by Jarrett Hoffman
“Mimes go silent” doesn’t sound like news exactly, but that’s the case with Magic Circle Mime this year.
The company is built around collaborating with orchestras, so their shows actually contain plenty of sound, if not speech. And by the end of 2022, they’ll call it quits, having completed 43 years of touring.
“We’ve had a great run, and we’re superbly happy that we get to do this kind of ‘goodbye tour,’ particularly in places like Cleveland,” Douglas MacIntyre said during a recent interview. MacIntyre co-founded Magic Circle with Maggie Petersen, and that creative partnership remains the foundation of the company.
On Sunday, March 13 at 3:00 pm at Mandel Hall, the mime duo will join conductor Vinay Parameswaran and The Cleveland Orchestra in “The Listener,” a family program that introduces audiences ages 6+ to the workings of an orchestra and the art of listening. Humor, drama, and dance are all part of the show, as are musical selections by Britten, Bernstein, Shostakovich, Tchaikovsky, Bizet, Mozart, and John Williams, representing genres such as orchestra, opera, ballet, and film. Tickets are available here.
The central character is an audience member played by MacIntyre who makes up for his lack of knowledge with enthusiasm — perhaps a bit too much so. “I’m trying to figure out how I can be part of this,” he said. In his eagerness, he climbs onstage to snap photos, tries his hand at conducting, and faces off with a trumpeter to try to take their spot in the orchestra.
The trumpet section will have already drawn straws to determine “who has to come out and deal with me,” MacIntyre said.
The mime has experience with brass, having played horn through his early years of college before catching the theater bug. He said he’ll offer up “a vicious but horrible bugle version of reveille,” noting he has “just enough chops that I can get through before it all collapses.”
The musical response is up to his opponent. “It’s been fun over the years to hear what they come up with,” MacIntyre said. “And the audience gets it — they see what it really takes to be in an orchestra.”
Written for the Spokane Symphony, “The Listener” was not only the first program that Magic Circle created, but also the program for their first visit with The Cleveland Orchestra in 1997. That means that Sunday’s performance marks the 25th anniversary of that collaboration.
The company has even deeper ties with the Chicago Symphony: their recent performance with that ensemble capped off a relationship of 32 years. “You get to know people in the orchestra and in the administration, so it was kind of a bittersweet thing, and I imagine we will have bittersweet moments in Cleveland, too,” MacIntyre said. “But at this point, we’re just looking forward to being there and working with the orchestra again.”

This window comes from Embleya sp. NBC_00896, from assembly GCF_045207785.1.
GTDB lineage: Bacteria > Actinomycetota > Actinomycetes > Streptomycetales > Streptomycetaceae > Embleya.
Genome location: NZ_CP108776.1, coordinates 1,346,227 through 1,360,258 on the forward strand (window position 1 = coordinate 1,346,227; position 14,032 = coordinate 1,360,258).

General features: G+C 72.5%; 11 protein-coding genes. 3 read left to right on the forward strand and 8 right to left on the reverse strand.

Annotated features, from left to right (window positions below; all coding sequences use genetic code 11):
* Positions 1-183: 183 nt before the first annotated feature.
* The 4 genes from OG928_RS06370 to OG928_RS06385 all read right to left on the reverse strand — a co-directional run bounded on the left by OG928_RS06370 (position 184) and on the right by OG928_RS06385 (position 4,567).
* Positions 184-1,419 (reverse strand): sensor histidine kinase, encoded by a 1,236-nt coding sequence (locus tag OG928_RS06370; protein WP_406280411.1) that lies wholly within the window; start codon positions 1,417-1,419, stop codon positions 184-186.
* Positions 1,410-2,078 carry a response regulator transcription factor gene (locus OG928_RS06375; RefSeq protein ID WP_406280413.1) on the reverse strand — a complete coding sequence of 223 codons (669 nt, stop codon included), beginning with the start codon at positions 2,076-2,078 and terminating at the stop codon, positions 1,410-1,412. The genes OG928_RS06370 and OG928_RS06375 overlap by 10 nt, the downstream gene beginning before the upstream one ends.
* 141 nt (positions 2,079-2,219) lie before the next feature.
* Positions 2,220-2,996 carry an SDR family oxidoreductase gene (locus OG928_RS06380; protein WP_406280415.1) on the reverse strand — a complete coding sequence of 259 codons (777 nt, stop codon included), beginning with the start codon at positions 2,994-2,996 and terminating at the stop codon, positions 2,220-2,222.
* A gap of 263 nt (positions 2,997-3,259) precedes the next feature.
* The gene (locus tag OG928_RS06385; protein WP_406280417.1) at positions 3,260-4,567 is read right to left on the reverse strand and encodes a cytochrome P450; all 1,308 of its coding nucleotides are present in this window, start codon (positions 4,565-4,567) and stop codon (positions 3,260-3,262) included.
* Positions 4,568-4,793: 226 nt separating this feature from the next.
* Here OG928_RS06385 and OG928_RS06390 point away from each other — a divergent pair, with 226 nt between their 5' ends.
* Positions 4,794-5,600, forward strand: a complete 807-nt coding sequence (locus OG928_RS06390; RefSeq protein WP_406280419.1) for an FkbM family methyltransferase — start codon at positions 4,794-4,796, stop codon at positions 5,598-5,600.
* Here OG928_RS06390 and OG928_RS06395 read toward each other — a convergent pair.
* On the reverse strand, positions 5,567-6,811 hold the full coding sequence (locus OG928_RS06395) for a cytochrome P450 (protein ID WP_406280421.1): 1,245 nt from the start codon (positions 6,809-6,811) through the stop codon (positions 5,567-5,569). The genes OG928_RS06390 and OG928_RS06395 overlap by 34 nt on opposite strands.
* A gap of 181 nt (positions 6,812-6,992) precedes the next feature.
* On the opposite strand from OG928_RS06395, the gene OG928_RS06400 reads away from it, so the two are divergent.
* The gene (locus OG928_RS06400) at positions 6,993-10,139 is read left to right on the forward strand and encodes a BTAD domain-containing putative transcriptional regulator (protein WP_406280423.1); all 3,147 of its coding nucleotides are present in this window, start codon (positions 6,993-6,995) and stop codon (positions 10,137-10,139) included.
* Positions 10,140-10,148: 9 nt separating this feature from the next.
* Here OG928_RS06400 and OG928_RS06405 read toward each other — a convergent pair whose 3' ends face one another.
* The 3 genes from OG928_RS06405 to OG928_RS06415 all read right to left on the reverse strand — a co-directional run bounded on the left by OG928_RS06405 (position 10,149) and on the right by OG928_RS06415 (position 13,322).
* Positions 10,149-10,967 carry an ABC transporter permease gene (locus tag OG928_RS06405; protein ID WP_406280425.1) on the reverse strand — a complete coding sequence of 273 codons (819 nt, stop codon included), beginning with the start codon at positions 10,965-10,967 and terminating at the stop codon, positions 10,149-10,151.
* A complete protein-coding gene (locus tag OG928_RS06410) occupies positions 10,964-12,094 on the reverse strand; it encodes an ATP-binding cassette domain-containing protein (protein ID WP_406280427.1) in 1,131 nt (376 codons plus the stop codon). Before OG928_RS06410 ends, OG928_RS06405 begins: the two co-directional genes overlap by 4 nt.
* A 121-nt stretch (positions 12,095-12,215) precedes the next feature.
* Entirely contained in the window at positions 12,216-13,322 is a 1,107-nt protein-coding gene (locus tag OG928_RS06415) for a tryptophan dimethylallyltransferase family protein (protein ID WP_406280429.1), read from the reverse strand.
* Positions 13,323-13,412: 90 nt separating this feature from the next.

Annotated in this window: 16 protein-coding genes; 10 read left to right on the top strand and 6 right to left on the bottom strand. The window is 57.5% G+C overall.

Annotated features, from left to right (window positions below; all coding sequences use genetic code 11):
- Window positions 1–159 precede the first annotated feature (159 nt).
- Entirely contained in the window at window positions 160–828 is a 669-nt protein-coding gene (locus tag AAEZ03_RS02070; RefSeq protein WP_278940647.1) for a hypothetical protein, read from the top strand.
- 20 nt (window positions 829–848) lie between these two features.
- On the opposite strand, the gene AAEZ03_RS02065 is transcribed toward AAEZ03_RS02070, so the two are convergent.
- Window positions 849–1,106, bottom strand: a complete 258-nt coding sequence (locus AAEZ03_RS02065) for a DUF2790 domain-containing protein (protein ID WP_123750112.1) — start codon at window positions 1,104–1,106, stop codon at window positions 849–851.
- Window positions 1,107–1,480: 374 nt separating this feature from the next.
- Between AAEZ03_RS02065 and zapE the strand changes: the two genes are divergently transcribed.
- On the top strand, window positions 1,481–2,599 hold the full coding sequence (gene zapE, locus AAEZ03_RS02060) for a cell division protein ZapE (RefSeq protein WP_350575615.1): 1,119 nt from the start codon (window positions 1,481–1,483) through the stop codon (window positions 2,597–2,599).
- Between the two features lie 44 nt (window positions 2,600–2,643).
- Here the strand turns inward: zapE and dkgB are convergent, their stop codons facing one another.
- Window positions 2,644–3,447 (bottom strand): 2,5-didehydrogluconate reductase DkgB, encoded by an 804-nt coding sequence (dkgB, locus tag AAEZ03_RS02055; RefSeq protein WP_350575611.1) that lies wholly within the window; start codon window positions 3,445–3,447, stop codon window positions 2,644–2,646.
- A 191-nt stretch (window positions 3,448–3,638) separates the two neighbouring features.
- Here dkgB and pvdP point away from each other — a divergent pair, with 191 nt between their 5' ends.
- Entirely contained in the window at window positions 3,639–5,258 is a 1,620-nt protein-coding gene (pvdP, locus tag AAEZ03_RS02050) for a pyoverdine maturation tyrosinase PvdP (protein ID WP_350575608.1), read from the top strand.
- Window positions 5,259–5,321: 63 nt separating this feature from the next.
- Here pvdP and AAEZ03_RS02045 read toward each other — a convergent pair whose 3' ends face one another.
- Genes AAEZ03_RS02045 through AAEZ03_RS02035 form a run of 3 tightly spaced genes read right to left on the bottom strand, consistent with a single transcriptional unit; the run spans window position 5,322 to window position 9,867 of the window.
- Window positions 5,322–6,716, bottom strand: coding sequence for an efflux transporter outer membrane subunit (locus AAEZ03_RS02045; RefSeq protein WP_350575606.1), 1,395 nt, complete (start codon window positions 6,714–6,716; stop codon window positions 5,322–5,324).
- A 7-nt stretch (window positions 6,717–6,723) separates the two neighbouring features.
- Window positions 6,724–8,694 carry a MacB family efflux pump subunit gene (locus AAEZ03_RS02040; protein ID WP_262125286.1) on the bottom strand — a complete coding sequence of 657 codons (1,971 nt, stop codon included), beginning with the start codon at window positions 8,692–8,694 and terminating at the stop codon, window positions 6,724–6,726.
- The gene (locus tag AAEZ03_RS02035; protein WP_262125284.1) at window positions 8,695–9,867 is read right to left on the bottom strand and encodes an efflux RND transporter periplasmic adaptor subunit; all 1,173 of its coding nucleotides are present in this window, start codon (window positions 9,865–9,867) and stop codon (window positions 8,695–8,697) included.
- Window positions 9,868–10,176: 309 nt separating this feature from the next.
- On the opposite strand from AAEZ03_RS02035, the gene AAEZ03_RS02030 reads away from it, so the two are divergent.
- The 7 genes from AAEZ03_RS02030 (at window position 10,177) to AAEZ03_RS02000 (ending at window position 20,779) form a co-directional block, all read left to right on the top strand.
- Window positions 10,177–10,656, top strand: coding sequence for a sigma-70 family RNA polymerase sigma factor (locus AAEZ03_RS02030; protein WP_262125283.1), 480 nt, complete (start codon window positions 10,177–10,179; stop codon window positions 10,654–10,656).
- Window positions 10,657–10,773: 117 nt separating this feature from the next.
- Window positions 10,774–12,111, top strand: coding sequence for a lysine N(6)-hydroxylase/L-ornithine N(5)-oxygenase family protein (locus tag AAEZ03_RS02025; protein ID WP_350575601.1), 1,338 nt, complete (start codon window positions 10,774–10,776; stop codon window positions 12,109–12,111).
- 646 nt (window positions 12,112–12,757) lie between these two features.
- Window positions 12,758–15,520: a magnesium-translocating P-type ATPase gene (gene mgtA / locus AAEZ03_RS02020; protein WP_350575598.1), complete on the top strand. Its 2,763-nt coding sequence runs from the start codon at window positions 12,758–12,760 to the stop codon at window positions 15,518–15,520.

Magic Circle has jetted all over the world to collaborate with different ensembles, but some of MacIntyre’s fondest memories with the company come from being on tour with a single orchestra. He recalled the time that he and Petersen spent on the road with the Spokane Symphony in the Pacific Northwest and British Columbia.
“We were on the bus with the orchestra, and that was an amazing learning experience for us.” The musicians impressed him with their inventiveness, coming up with their own ideas, “which we promptly incorporated into our show,” MacIntyre said, laughing. “That’s been kind of an ongoing thing for us — the great ideas that musicians come up with, and that we snatch!”
As for Magic Circle’s final bow, he pointed to that figure of 43 years, describing the physicality of this line of work and the demanding nature of touring. “The amount of time it takes to bounce back, so that you’re ready to do the next show or hop on the next plane, is something you have to take into account.”
The future of mime plus orchestra is uncertain. “I don’t know of anyone else who is doing this sort of thing, which is too bad,” he said. “But at a certain point you just have to say to yourself, it’s an ephemeral art, and we’ve had a nice run at it. We’ve also told various orchestras that if they ever want to restore one of our shows, we would certainly make that possible.”
The end of things can bring with it a sense of reflection, but also perhaps a desire to just enjoy the moment. That was the mood at the end of our call, when MacIntyre said that he and Petersen will be coming to Cleveland a day early. Why?
“We just want to goof off with people for a day before we go into rehearsal.”
The Cleveland Orchestra offers free activities beginning an hour before Family Concerts, including the hands-on Instrument Discovery zone.
Beginning tomorrow, March 10, proof of vaccination will no longer be mandatory at Severance Music Center, though masks are required. Read the full, updated safety policy here.
Published on ClevelandClassical.com March 9, 2022.
Click here for a printable copy of this article